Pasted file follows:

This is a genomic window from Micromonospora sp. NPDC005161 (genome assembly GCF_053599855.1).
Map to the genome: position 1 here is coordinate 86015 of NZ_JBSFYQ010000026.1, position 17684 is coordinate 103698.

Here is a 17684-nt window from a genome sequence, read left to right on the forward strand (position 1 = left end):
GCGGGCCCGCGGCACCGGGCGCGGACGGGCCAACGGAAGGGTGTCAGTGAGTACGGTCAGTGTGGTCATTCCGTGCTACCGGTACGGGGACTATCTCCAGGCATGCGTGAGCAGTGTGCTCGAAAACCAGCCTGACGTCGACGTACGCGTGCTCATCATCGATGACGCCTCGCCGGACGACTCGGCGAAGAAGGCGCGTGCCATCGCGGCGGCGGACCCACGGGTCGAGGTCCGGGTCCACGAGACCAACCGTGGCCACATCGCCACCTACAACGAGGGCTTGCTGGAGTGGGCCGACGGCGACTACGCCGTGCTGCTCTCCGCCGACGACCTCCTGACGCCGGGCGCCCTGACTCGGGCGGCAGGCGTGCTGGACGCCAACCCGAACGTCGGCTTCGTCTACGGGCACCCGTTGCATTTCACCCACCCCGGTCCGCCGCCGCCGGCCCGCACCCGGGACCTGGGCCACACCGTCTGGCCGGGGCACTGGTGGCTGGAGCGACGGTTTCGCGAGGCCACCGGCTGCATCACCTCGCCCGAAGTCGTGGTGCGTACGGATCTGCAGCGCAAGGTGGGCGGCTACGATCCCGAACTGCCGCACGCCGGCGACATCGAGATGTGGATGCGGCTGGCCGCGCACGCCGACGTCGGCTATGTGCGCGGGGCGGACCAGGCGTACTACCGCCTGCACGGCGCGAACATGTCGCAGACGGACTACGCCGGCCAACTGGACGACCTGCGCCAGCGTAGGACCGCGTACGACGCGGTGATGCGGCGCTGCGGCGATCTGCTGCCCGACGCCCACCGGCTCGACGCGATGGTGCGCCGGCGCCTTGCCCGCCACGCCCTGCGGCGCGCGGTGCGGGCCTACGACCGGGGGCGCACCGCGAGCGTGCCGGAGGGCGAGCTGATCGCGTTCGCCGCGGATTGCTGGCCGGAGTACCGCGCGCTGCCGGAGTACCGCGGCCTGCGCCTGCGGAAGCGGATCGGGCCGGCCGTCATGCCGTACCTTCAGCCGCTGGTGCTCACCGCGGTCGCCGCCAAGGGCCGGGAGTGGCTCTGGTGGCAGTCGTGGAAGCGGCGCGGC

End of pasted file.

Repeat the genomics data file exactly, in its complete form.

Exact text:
This is a genomic window from Micromonospora sp. NPDC005161 (genome assembly GCF_053599855.1).
Map to the genome: position 1 here is coordinate 86015 of NZ_JBSFYQ010000026.1, position 17684 is coordinate 103698.

Here is a 17684-nt window from a genome sequence, read left to right on the forward strand (position 1 = left end):
GCGGGCCCGCGGCACCGGGCGCGGACGGGCCAACGGAAGGGTGTCAGTGAGTACGGTCAGTGTGGTCATTCCGTGCTACCGGTACGGGGACTATCTCCAGGCATGCGTGAGCAGTGTGCTCGAAAACCAGCCTGACGTCGACGTACGCGTGCTCATCATCGATGACGCCTCGCCGGACGACTCGGCGAAGAAGGCGCGTGCCATCGCGGCGGCGGACCCACGGGTCGAGGTCCGGGTCCACGAGACCAACCGTGGCCACATCGCCACCTACAACGAGGGCTTGCTGGAGTGGGCCGACGGCGACTACGCCGTGCTGCTCTCCGCCGACGACCTCCTGACGCCGGGCGCCCTGACTCGGGCGGCAGGCGTGCTGGACGCCAACCCGAACGTCGGCTTCGTCTACGGGCACCCGTTGCATTTCACCCACCCCGGTCCGCCGCCGCCGGCCCGCACCCGGGACCTGGGCCACACCGTCTGGCCGGGGCACTGGTGGCTGGAGCGACGGTTTCGCGAGGCCACCGGCTGCATCACCTCGCCCGAAGTCGTGGTGCGTACGGATCTGCAGCGCAAGGTGGGCGGCTACGATCCCGAACTGCCGCACGCCGGCGACATCGAGATGTGGATGCGGCTGGCCGCGCACGCCGACGTCGGCTATGTGCGCGGGGCGGACCAGGCGTACTACCGCCTGCACGGCGCGAACATGTCGCAGACGGACTACGCCGGCCAACTGGACGACCTGCGCCAGCGTAGGACCGCGTACGACGCGGTGATGCGGCGCTGCGGCGATCTGCTGCCCGACGCCCACCGGCTCGACGCGATGGTGCGCCGGCGCCTTGCCCGCCACGCCCTGCGGCGCGCGGTGCGGGCCTACGACCGGGGGCGCACCGCGAGCGTGCCGGAGGGCGAGCTGATCGCGTTCGCCGCGGATTGCTGGCCGGAGTACCGCGCGCTGCCGGAGTACCGCGGCCTGCGCCTGCGGAAGCGGATCGGGCCGGCCGTCATGCCGTACCTTCAGCCGCTGGTGCTCACCGCGGTCGCCGCCAAGGGCCGGGAGTGGCTCTGGTGGCAGTCGTGGAAGCGGCGCGGC